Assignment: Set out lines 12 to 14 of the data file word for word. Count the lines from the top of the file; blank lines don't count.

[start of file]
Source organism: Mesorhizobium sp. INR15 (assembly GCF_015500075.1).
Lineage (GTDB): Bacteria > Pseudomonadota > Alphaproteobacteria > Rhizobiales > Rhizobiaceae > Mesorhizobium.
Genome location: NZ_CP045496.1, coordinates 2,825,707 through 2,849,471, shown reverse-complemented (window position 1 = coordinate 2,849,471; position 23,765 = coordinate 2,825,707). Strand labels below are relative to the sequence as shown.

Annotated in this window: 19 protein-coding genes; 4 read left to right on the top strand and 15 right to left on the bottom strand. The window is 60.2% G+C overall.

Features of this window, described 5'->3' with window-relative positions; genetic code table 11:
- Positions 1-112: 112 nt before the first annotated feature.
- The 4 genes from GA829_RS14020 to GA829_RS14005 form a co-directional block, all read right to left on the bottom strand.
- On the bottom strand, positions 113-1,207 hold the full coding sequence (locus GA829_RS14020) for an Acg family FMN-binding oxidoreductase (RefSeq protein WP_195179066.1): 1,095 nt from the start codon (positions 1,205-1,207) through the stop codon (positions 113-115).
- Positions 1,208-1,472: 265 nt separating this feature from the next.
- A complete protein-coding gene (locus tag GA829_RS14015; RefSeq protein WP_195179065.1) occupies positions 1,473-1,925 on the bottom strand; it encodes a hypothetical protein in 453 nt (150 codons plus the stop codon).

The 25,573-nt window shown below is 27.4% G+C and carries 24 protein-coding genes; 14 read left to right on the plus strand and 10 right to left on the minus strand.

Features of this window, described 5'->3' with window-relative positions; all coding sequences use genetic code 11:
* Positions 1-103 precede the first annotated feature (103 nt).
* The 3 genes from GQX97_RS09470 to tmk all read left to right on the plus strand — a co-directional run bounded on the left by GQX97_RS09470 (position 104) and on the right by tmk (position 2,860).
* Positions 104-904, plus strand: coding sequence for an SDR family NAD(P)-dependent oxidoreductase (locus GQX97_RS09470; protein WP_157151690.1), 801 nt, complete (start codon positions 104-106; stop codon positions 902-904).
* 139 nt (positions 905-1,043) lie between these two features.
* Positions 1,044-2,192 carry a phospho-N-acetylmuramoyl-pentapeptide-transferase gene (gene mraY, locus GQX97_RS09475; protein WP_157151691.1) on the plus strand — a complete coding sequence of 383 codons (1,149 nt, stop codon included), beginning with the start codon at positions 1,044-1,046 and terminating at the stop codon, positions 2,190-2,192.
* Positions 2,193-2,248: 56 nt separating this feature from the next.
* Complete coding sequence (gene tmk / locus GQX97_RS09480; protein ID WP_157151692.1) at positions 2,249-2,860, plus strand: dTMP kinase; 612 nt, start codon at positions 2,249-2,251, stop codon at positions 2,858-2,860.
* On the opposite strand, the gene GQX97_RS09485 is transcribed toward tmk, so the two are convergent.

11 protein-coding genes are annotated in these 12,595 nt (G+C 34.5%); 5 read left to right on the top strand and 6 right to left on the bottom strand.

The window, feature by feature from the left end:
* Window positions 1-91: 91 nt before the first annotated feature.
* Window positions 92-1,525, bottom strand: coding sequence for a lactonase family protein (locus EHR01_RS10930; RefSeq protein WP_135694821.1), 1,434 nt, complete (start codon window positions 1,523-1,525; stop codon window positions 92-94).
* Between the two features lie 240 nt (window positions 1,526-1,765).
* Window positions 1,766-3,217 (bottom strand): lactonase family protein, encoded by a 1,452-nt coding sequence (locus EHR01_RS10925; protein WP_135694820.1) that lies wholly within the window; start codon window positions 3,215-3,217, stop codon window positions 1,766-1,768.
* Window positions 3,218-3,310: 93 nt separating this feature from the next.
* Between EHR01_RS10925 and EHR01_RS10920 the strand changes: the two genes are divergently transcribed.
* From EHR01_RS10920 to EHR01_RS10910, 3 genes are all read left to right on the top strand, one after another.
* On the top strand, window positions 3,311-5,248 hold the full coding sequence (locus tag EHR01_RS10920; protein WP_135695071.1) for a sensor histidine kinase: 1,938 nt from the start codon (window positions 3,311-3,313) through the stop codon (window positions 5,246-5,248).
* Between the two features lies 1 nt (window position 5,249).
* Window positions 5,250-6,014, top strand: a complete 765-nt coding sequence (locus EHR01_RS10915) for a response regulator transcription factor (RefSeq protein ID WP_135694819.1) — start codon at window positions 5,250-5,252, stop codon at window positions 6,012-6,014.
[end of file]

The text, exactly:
Features of this window, described 5'->3' with window-relative positions; all coding sequences use genetic code 11:
* Positions 1-103 precede the first annotated feature (103 nt).
* The 3 genes from GQX97_RS09470 to tmk all read left to right on the plus strand — a co-directional run bounded on the left by GQX97_RS09470 (position 104) and on the right by tmk (position 2,860).